A strong area of low pressure developing over the Ohio Valley tonight doesn't only spell tribble for the winter fatigued from Chicago to Maine expecting as much as two feet of snow, but a powerful cold front encroaching on a warm, moist airmass over the Mid-Atlantic will help touch off a nasty line of thunderstorms that could be severe, including the potential for a weak tornado or two.
The colorful map above shows the predicted surface temperatures (color gradients), surface pressure in millibars (black lines), and wind speeds (barbs) from this afternoon's run of the GFS model, valid around 6PM Eastern tomorrow afternoon.
A cold front that extends off the low pressure center will result in a very impressive drop in temperatures, causing readings to plummet 30 to 40 degrees Fahrenheit in just a of a couple of hours when it passes through, as shown by the dark blue shading on map below.
This powerful cold front will move into relatively warm, moist air and serve as a focus for the development of a strong line of thunderstorms.
The main threat for severe weather exists within the area shaded in yellow on this map from the Storm Prediction Center (SPC). The yellow area means that there is a "slight risk" for severe weather (damaging winds >60 MPH, quarter size hail or larger, or a tornado), while the areas shaded in green could see general thunderstorms that aren't bad enough to be considered "severe." A slight risk indicates that the chance exists for severe weather but it's not going to be a massive outbreak.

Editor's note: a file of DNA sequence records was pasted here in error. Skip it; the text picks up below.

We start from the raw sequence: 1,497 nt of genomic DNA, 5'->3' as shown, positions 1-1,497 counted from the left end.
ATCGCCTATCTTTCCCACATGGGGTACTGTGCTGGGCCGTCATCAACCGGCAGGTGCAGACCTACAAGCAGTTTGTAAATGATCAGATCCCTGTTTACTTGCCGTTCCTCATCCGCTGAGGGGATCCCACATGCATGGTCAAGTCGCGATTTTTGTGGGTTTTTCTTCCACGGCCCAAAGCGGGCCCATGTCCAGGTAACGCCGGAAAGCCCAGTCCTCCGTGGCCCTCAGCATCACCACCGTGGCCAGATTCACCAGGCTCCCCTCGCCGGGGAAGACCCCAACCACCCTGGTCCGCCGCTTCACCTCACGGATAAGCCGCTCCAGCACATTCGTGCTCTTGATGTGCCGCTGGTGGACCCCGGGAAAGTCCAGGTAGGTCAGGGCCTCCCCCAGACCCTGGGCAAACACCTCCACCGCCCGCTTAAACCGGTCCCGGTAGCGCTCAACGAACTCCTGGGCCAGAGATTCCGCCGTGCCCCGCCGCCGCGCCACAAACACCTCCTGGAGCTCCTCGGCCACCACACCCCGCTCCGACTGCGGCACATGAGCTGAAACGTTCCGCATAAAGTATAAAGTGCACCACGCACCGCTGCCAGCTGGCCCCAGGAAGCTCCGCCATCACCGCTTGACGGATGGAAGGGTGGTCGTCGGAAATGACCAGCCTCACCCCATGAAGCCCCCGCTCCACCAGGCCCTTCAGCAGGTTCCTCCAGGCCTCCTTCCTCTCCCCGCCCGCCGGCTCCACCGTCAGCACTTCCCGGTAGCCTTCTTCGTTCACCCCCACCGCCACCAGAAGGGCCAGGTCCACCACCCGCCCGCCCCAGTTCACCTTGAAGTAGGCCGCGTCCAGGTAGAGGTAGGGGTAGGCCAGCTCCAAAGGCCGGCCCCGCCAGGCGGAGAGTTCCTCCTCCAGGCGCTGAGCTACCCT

For the weather geeks among us, here's the exact wording from the SPC's discussion this afternoon:
STRONG CONVECTIVE MOMENTUM TRANSPORT WILL SUPPORT THE POTENTIAL FOR DAMAGING WIND GUSTS...WITH THIS POTENTIAL BOLSTERED BY THE STRONG CROSS-FRONTAL...SYNOPTIC PRESSURE RISE-FALL COUPLET. STRONG LOW-LEVEL SHEAR — E.G. AROUND 30-40 KT OF 0-1-KM BULK SHEAR — WILL SUPPORT SOME POTENTIAL FOR LINE-EMBEDDED MESOVORTICES TO PRODUCE TORNADOES.
The primary concern with these thunderstorms will be damaging winds and the potential for one or two weak (but still dangerous) tornadoes.
Here's a look at the 700 millibar (between 9,000-10,000 feet) winds and heights from this afternoon's run of the GFS model, showing winds at this level of the atmosphere raging at 60-70 knots, or 70-80 mph, over the area the SPC outlined as most at risk tomorrow.
Given that these strong mid-level winds are almost aligned with the forward motion of the expected line of thunderstorms, it won't take much for the downdrafts (sinking air) in the storms to drag these severe winds to ground level and produce damage.
The risk for tornadoes tomorrow is small but it isn't null, as low-level wind shear (wind changing speed and direction with height) will allow for some thunderstorms in the squall line to begin rotating and spin off a weak tornado or two. Even though the risk is small and the tornadoes will be weak, even a "weak" tornado is dangerous if it hits your house or your car. Take the threat seriously if it plays out as forecast.
Stay on top of the situation tomorrow by following updates from your local National Weather Service office, as well as local news affiliates. As spring draws closer and the bulk of severe weather season approaches, it wouldn't be a bad idea to invest in a weather radio.